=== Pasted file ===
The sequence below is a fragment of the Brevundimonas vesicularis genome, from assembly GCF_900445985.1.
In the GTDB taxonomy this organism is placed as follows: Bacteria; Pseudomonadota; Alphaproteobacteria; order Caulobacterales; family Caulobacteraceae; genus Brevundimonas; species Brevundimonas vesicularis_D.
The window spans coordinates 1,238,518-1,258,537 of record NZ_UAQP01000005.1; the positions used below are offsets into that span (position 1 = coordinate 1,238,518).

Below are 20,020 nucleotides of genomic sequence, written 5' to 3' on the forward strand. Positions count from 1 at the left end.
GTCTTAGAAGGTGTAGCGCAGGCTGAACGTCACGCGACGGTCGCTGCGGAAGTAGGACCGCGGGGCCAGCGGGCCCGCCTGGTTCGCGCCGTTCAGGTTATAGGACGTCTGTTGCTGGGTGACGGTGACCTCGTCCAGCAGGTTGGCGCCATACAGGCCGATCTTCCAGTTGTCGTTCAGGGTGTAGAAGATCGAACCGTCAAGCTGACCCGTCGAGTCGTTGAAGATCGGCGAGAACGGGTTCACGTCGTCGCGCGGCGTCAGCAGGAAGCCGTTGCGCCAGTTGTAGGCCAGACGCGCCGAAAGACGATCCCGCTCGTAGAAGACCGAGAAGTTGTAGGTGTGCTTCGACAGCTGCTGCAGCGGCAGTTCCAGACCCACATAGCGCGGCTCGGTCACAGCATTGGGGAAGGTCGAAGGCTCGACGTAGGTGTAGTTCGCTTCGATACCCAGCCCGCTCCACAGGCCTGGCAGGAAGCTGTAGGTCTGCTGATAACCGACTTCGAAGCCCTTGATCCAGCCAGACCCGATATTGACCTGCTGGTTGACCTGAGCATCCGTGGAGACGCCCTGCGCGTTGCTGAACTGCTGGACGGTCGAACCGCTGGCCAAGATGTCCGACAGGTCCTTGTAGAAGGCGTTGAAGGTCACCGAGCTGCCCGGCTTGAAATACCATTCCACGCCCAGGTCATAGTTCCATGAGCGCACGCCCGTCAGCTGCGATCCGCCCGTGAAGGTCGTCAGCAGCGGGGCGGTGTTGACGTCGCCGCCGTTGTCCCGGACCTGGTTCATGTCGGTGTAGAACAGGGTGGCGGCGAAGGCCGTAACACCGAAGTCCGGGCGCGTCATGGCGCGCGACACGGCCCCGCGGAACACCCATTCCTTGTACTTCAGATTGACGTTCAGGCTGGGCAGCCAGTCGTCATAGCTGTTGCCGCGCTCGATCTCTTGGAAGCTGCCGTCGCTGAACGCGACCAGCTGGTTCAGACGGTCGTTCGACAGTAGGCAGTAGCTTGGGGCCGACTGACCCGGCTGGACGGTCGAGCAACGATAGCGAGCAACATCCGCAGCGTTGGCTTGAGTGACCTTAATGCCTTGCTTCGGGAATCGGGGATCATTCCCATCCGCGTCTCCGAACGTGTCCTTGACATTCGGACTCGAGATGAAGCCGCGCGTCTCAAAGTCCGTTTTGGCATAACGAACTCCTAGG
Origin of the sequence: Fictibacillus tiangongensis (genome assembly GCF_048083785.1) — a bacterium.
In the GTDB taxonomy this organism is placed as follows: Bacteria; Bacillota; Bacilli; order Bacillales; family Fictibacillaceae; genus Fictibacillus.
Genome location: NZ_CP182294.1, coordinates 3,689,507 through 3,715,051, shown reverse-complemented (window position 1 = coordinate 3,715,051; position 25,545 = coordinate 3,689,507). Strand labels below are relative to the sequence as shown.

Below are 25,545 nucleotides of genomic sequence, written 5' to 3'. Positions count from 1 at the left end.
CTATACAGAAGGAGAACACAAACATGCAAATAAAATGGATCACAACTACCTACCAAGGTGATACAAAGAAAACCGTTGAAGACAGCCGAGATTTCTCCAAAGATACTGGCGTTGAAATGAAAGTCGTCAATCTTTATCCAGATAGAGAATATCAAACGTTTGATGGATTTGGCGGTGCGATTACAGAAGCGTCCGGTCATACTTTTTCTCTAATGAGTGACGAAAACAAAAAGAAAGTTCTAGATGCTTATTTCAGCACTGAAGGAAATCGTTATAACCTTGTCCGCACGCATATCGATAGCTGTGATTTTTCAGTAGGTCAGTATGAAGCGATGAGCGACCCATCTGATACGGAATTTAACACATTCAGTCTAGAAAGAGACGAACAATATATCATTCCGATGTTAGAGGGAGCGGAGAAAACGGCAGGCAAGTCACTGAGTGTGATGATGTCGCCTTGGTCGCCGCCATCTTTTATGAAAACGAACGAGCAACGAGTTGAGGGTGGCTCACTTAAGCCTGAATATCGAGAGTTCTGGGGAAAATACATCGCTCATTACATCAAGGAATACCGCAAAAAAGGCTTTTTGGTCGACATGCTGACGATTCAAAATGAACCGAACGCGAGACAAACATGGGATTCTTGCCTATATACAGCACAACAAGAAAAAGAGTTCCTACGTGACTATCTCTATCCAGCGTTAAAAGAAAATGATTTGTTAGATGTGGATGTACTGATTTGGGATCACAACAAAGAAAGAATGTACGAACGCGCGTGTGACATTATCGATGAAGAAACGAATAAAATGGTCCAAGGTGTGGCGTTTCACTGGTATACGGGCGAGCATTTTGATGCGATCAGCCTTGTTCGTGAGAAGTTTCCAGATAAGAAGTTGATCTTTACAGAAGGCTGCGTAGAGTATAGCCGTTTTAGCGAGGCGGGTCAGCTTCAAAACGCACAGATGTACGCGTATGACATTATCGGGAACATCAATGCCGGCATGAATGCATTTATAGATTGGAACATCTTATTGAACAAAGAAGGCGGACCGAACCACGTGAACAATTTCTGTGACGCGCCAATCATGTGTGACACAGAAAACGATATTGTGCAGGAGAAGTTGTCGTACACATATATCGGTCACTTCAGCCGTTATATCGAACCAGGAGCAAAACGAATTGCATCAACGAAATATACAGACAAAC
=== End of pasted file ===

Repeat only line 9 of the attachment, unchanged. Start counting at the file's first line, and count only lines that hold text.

Below are 25,545 nucleotides of genomic sequence, written 5' to 3'. Positions count from 1 at the left end.